lhan ull IM' glrzax nl url,
Ulu' Vlub '45, '40, '47: Spring luncvrl '40, '4', luhrarv '40,
l'rnm Vumnwiltcc '40, Mixul lhnrus '40: .Iunmr Plav '40, Annual
Slafl '40, Fdilnr '47, All Vuunlv ihnnux '4'
' ANNIIE l,ORIli OZARK
l:'L'l'lu X'1'r!ul" l'L'vlU funn"
l,nwr.-ll lrnnm Snutlmwuu '40, lllu- Vlub '41 Annual Srafi' '4'
llrl vym ull' rm xlurs -JI' lnrlllghl
I If lu lqhl mn h 1 liuxlw hm
.1 r '11 J 47 l ,
Murlmx luuncll Alu-rnur '-H: ll, R, llruili.-nr '45 ll R Sv.
lvlary '40, '47 .lunmr Llaxx 'lrcasurcr '40, Cllvc l'lub '45: U
A, A, '40, '-87: .lunxnr Play '40, Annual Stall '40 l'mrn Own
mlllrr '40, Ncws Stall '-46: Junmr Prom Maul '40, S-'num
l'mnx Maul '47 Mm! Popular .Iunmr lnrl '40, S.-nmr ikwnnmllcr
47 library Stall '47 Ufllcv Nall '-V'
MA UD PARKS
flown ll: Ihr clvuzmw ldnmal' llrmplm uw' pull:
nal.-.V Club '45, '40, '43 Mixed fwfr., '41 cs A A '41 mmf
I VFRA PAULDINU
llw au'-'a'Ir.! qlulrlml Il' Il,l' xll'l'rl-'-I man!
ll, R. Vnccljrcsidrnt '-45: H, R, Srcrclary'l'ruaxurcr '40, l'ruru
fumnlillw '401 Li, fx. A '47, lahrary Stall '4', URN: Small 4f:
Bugle Stall '47: Prnrn Maud '4',
XVANDA l.El' PAYNIE
.4 .wil null' zurrzrx lar.
Lll Klub '44, '45, '-lh. '47. Mxxcll Vhcrus '-Ha: Orchestra '-lb.
Sprung funivrl '4 7
.llwl hvr any funn uf dug
Sh' lllwczys smrlvs Ihl' mrm' Swrul Wulf.
llebntr 'l'v.nn '40: Annual Staff '46, '47, Glue C'lub '40, 4'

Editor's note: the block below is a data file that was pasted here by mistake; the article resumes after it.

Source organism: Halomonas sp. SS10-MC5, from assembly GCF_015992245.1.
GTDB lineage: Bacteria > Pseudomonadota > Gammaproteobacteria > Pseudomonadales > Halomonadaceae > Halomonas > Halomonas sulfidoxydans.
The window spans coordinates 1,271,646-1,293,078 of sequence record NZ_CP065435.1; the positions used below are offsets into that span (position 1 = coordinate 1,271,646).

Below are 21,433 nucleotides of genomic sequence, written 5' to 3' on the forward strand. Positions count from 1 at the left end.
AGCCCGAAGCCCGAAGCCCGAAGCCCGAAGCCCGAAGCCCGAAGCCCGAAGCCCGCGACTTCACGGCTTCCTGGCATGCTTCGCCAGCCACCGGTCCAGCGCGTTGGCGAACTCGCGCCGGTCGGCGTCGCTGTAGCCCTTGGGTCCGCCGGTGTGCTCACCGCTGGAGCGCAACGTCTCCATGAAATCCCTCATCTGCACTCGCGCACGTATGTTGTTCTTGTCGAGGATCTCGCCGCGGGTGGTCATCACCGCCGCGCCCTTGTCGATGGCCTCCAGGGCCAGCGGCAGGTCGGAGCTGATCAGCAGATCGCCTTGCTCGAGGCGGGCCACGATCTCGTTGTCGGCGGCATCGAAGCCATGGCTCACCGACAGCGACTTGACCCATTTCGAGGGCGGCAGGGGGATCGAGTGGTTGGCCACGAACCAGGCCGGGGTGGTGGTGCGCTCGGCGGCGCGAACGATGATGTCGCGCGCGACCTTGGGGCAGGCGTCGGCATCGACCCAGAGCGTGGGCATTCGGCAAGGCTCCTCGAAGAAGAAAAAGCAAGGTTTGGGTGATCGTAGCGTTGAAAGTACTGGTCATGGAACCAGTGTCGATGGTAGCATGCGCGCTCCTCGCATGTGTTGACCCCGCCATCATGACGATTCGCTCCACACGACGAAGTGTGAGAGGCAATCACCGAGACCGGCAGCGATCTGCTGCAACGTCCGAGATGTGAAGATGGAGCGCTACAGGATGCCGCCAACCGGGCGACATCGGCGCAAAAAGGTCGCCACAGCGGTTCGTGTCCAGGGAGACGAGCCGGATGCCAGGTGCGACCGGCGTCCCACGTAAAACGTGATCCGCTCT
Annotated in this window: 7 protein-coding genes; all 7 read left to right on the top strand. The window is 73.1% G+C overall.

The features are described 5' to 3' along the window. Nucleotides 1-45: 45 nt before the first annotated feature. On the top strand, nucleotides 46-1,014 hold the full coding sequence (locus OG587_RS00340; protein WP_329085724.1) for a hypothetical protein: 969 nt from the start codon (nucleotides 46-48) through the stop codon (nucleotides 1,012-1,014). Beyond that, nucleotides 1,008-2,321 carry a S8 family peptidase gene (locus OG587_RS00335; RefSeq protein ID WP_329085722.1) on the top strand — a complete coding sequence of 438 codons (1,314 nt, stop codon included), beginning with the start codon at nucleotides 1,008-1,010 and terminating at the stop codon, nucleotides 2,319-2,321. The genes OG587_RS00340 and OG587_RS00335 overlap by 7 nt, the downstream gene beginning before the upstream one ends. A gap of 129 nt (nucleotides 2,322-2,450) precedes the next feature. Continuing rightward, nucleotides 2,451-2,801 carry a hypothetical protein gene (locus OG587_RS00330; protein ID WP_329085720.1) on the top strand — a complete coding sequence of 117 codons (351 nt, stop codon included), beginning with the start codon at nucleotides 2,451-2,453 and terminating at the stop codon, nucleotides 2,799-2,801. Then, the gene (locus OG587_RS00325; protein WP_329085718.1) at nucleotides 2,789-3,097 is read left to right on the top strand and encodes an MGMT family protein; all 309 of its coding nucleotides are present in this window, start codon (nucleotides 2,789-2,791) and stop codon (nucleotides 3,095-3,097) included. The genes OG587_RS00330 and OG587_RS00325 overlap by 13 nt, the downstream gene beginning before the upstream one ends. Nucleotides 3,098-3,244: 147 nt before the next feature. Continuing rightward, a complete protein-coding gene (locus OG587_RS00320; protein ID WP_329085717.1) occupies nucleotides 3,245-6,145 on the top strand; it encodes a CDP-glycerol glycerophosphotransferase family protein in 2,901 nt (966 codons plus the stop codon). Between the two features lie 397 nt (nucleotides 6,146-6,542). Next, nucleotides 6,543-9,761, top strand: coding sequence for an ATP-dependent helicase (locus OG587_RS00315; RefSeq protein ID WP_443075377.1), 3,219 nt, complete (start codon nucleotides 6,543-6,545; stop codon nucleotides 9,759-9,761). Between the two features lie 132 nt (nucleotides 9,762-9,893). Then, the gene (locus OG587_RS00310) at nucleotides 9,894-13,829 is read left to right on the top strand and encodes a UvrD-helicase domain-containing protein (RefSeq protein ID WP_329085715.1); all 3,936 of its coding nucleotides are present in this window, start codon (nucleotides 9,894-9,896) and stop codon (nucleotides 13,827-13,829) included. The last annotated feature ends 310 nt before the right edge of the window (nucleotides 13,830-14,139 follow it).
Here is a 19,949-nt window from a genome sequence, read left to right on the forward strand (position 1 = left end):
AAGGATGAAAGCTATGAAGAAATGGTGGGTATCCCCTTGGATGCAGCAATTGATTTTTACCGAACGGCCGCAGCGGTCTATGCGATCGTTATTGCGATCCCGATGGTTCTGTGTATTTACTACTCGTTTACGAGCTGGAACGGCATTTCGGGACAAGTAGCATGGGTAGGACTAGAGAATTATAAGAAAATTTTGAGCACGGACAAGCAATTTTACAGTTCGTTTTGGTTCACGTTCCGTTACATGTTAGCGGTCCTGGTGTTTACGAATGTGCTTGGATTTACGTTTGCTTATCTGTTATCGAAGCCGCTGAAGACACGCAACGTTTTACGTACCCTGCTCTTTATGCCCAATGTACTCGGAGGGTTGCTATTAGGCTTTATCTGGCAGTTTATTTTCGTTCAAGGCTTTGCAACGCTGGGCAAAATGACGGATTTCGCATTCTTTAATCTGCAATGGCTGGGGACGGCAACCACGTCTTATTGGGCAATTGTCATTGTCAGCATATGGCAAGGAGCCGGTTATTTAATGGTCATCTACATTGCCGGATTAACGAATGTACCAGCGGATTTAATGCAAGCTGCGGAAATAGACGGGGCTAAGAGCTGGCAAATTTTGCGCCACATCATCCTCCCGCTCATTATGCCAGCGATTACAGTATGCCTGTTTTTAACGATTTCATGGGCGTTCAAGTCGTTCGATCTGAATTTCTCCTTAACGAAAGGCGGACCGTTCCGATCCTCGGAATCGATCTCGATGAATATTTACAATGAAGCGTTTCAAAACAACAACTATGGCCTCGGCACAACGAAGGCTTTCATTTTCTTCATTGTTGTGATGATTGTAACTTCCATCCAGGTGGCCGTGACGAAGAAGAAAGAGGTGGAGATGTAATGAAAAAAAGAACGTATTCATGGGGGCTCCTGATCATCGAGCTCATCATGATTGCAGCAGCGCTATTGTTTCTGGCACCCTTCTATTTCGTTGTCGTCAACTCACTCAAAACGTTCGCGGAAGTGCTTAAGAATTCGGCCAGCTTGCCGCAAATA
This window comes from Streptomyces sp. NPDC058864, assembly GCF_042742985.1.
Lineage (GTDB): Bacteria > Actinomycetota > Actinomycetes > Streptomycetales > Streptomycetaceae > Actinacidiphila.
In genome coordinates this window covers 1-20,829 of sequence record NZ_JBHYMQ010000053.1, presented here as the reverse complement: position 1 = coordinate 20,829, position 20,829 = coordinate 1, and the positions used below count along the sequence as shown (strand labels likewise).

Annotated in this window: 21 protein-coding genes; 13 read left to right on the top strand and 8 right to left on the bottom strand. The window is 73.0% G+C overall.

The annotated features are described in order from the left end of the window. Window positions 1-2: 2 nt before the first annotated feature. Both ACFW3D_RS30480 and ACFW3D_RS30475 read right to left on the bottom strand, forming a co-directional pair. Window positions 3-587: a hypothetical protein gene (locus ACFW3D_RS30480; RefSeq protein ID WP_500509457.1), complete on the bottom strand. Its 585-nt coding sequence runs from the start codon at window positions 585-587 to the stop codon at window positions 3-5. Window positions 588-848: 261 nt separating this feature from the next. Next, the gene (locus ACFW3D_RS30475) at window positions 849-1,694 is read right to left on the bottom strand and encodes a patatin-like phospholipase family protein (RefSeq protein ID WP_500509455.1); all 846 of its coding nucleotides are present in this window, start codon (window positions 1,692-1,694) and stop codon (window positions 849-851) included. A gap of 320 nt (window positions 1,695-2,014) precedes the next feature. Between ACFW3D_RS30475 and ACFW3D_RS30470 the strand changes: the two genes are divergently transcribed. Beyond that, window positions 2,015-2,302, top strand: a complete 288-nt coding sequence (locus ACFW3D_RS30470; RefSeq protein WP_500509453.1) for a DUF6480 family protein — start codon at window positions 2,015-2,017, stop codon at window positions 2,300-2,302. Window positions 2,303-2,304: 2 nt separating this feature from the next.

G A. A, '46, '-17. Buglc Staff '47: Oflicv Staff '47'. Nvws
I nhl' 1-: nmhu frwmls.
Q, -X A 41. -Hx. 4 1 lubrnrx' bull 4v. 40, 41.
H.- 1. M pl.-.mul
X'-.1 ux nuff: ax :mu Hunk,
ROBERT QUAETH EM
.fx ll-111mg hmm hath mv,
I nn. in bv .lf hvlp
A muldvn calm und snrnu.
hlcr Klub '44: lnbmrv Stat? '-45: lnlrnmuml Spnru '45 Annual
Stall' '47: ll. A, A Svcrcmry '47, H. R. Secretary '4'. Olllcv
Dams MAF RAMBAUD
crml from Wnshxngmn '43, ll. A A. '46, '4': Ulcc Club '46.
,-lllrayw rrmlmf for fun.
il A, A '4b. '4': lnlrnfnuml Spvrlx '44, '45, '46, '47, Sprung
I-vncrxl '46: Opcrvlta '44,
rlqnmlhlu ln u luvzul luulf.
Lf A A '45, '40, '47: Gln' Club '4fxg Lihmrv Slnfl 4". Oflicv
Null' '-l", ll. R. Sccrclnrv '45, Spring Vnncurl '46
lhl- mulus lhut wm,
Suplmnmrv 'lrrnxurvr '45' Studcnt Council '45: Junior Vlnw
ljrrsidcnt '4h. Sludvnt fnuncll Allcrnnte '47, Junior Play '-Hx,
lluglv Staff '47: H, R. Viccfl'rrxidrnr '-HJ: H. R, 'l'rc.1surrr '47,
Intramural Spnrls '46,
' .Vw nur, xlw uyzxhmi. um! In lin' prrfv lnpn.-.I
l'nl.-rl-ll from llurmmnn, Uffucu Sufi '4'
lulr.1mur.ll Spmls '43 40
l'nlrrul lrum Klrluauml
Rolls ul-vm! nwlh u .xnulw uml u sum!
ll A A 40, 4 . bln-rilub, 45, '40, '47
lluppu-yu-Im hu nwrrgf nmlruf
Annual Sum '40, Um' Ach '40, llbrarx Slnll '43, 4' Ullur
.uli '47: liuglv Smfl '47
.Huh un flu' uf
4-I.-ciluh 44, 41 40, 4' C1 A A '40 4'
lllmlx lrum hm 1.1M yvnwullml muff? llllulwll- num
I him- 1.5 iw mfr.-1.-1-1
vc Klub 44, 40, '47, Opurclln '4:I. Nllxul Khuxux 40, lnlrn
ml Sports '40, Rl A A, '40, 4', Sprung lvmcll '40, lkuunlx
lin- llrxl mqrmlwnl m nlmwrmlmn rx rrulln ilu wx! q-ml N.-me
Ihv Ihml youll Iummr, um! IM' lumlh ull
I'v.1Hlu'lb.1ll '44, '43, '40, '4', lhnd '44, '43, '40, Vxcc I'runl4-nl
4 : IM-bats '40, ,lunior l'l.1v 40. Annual Smff '40 Pmm Cum
nnllcr '40, Clqlinsl limrmblr '44, '43 '40, Une Aus '4'
llrlvx lu Ihv lmlnlvrw ul Iuzxflul Muzrn'
w . .
Lfllu' 5l.lll 4', Ulm' lllllv '43, 40, 4'. M A A 40, 4'
IJ.-nmrr um! .mmm
lv w-ln iw vu: -vl' :hu umlj lu .ul 1,1 mwlmln